Healthy Babies — Newborn Genetic Screening -

Last time we talked about various approaches to high throughput sequencing techniques for personalized medicine. [Effectively, this is a way to learn all of the base pair letters in a person’s DNA code, this generates lots of data that can then be used to make assessments about the health of that individual]. There two areas in particular where emerging techniques and new standards are likely to have a big impact: Newborn Genetic Screening and cancer genetics. Today we’ll talk about the first area.

Newborn Genetic Screening for serious diseases that may be unnoticed at the time of birth has been around for a long time. In fact 2013 marked the 50th anniversary of systematic screening for phenylketonuria (or PKU). PKU is a serious disease that can lead to intellectual disabilities and national advocacy groups worked hard to take advantage of chemical tests that were cheap, fast, and minimally invasive (originally the urine was tested, now more likely a small needle prick on the heel to get a drop of blood) to determine if newborns, who would not have signs of the disease, were likely to have it. Treatment could be initiated quickly and many of the harmful effects avoided. In some cases treatment is very simple, i.e. regular monitoring of phenylalanine and diet.

Screening babies is now required by law and is controlled by state health officials. There was great variation in methods and the diseases screened for from state to state but more recently attempts to standardize the approach among states has gained traction. A “blue-ribbon” committee in 2006 recommended a uniform set of diseases and methods that included nearly 60 conditions with 29 of them mandatory. There is a “uniform panel” of disorders recommended by the Secretary of the Department of Health and Human Services on the advice of a federal advisory committee called the Secretary’s Advisory Committee on Heritable Disorders in Newborns and Children. This has yet to be instituted nationally, although most states strive to adhere to the national standards. In Illinois babies are screened for 44 genetic disorders like PKU and Cystic Fibrosis. More diseases are added by legislation often from patient-driven initiatives.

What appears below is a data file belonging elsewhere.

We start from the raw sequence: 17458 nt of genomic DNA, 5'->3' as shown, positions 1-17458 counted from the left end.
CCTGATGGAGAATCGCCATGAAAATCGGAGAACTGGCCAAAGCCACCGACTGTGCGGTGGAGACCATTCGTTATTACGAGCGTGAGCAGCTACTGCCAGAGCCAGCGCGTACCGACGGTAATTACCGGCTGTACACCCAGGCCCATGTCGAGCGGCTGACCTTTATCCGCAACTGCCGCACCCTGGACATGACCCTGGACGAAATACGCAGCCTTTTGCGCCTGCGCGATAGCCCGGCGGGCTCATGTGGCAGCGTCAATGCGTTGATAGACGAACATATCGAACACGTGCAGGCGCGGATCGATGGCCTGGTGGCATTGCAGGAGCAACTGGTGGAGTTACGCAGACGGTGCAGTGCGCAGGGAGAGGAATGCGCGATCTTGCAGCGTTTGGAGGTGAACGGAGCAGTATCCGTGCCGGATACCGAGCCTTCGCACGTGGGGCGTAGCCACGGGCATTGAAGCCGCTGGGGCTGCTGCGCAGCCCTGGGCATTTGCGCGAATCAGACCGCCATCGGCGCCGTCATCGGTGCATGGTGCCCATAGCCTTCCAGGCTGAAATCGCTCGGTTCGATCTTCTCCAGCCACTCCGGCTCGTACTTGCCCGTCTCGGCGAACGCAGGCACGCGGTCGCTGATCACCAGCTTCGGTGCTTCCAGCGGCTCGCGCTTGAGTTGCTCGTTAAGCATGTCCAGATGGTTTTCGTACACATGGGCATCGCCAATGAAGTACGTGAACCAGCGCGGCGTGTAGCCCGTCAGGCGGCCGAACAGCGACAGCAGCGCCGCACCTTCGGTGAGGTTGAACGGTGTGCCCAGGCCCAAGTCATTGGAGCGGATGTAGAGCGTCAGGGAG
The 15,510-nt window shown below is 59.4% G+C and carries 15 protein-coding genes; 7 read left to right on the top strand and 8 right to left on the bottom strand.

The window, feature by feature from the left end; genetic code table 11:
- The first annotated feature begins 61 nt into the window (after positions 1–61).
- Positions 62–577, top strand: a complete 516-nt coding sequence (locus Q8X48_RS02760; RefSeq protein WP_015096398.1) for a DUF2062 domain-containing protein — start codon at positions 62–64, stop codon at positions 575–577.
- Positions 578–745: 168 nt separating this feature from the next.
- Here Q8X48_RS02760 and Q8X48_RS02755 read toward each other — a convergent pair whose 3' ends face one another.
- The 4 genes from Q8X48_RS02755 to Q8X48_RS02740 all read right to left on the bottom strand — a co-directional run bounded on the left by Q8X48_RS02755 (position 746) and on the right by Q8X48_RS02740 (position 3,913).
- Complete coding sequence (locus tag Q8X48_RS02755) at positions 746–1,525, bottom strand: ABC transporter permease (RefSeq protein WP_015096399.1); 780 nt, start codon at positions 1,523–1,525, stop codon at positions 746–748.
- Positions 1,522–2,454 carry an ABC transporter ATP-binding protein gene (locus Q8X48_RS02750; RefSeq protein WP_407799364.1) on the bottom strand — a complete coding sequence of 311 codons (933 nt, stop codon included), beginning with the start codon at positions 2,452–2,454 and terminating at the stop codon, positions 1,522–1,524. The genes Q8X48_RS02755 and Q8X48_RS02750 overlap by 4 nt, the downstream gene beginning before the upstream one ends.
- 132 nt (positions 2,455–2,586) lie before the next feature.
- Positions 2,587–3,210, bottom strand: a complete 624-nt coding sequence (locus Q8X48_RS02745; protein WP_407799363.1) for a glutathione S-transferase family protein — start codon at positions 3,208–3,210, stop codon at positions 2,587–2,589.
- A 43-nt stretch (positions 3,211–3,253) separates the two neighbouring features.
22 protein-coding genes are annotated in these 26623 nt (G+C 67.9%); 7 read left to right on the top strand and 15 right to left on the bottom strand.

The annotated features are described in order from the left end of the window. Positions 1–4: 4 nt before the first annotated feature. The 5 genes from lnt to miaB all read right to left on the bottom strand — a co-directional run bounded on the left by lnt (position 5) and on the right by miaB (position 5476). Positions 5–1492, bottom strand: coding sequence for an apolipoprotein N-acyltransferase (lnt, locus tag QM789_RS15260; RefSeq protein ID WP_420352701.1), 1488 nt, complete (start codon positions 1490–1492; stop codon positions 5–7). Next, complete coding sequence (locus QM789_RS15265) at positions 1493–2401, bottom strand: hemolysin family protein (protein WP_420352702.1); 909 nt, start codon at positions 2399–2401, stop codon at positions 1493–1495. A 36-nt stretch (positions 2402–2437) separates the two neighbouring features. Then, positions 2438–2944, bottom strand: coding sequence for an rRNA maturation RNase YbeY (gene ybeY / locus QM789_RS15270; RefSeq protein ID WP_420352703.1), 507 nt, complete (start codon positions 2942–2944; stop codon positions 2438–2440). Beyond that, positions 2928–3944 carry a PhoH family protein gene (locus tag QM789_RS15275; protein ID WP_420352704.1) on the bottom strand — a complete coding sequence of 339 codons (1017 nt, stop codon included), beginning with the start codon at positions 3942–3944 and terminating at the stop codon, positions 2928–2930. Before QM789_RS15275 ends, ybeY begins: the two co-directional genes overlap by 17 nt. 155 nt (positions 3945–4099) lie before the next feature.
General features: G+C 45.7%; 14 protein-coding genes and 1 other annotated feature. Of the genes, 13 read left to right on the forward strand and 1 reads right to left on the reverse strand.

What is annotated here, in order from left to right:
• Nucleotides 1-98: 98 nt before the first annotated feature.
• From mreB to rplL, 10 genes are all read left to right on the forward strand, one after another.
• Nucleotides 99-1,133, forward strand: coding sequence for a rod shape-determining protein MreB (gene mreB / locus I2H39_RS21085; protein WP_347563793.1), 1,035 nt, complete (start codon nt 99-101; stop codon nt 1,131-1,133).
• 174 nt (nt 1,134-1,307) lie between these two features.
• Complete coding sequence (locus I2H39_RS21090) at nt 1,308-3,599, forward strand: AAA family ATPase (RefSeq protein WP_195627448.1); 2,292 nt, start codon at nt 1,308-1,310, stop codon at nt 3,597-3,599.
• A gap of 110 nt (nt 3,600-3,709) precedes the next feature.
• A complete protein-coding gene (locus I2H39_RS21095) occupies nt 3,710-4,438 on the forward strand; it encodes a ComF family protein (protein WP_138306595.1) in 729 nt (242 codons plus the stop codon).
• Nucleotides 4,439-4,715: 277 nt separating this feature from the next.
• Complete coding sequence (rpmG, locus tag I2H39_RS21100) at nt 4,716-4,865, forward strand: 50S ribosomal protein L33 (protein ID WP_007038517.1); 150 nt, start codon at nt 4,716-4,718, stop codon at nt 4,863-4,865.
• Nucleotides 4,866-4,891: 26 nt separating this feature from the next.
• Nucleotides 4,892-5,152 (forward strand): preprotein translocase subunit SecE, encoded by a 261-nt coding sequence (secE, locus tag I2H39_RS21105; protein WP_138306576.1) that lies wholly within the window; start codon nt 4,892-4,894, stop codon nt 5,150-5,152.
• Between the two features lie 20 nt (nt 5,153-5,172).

Geneticists and peditricians care for children with complex genetic disorders and are strong advocates for genetic screening. Many are actively engaged in research designed to help us understand the relationship between abnormal genes and the manifestations of the associated diseases as well as what the most effective therapies are. In Illinois hospital departments screen for 34 genes for specific diseases and gene panels for other diseases are available, including 70 genes for an Epilepsy panel. These tests are done with massively parallel sequencing or Next Generation Sequencing as we discussed in the last post. This approach has such a high throughput that it allows many more genes for complex disorders (e.g. Epilepsy) to be examined in many patients.

Since PKU and the other conditions are caused by mutations in genes it seems logical given that the falling cost of sequencing the entire genome (all 3 billion of our base pairs designated A,T,C, or G), would be the best way to look for unsuspected diseases

[read more on genome sequencing here and about DNA in general here]. In fact that is not done at the present time. There are a lot of complicated issues at play in this field.